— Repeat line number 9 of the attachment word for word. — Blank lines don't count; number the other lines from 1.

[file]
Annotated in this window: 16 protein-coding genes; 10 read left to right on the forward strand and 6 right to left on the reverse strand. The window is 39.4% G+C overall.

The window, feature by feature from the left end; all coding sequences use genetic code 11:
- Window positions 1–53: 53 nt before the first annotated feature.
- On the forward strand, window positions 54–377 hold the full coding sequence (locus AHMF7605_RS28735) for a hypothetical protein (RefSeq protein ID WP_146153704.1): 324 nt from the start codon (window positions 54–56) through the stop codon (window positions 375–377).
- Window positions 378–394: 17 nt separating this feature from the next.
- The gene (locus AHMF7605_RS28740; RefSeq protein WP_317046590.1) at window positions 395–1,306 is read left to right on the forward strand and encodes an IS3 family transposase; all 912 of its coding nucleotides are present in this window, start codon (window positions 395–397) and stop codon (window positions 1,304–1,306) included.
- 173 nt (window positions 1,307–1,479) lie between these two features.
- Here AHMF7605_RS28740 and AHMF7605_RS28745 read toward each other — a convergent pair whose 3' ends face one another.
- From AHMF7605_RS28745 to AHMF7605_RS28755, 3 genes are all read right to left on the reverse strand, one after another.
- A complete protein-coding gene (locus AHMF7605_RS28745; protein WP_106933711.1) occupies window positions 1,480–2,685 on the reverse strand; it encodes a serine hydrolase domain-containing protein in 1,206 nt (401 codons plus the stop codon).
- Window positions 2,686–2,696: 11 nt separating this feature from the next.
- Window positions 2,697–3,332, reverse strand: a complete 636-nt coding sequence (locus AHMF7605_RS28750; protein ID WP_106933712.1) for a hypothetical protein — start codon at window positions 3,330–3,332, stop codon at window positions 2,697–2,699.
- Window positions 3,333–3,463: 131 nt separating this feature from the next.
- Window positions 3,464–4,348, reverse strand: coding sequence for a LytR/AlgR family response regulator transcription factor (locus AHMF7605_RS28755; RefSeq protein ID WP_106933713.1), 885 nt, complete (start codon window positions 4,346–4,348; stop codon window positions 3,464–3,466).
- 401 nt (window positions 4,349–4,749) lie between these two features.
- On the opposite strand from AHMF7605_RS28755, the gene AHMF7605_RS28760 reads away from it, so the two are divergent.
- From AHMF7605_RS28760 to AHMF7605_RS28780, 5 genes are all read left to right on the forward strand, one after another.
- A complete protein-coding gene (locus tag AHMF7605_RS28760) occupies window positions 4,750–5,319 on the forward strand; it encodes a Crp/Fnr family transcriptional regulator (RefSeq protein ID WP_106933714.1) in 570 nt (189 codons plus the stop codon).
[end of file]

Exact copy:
- From AHMF7605_RS28745 to AHMF7605_RS28755, 3 genes are all read right to left on the reverse strand, one after another.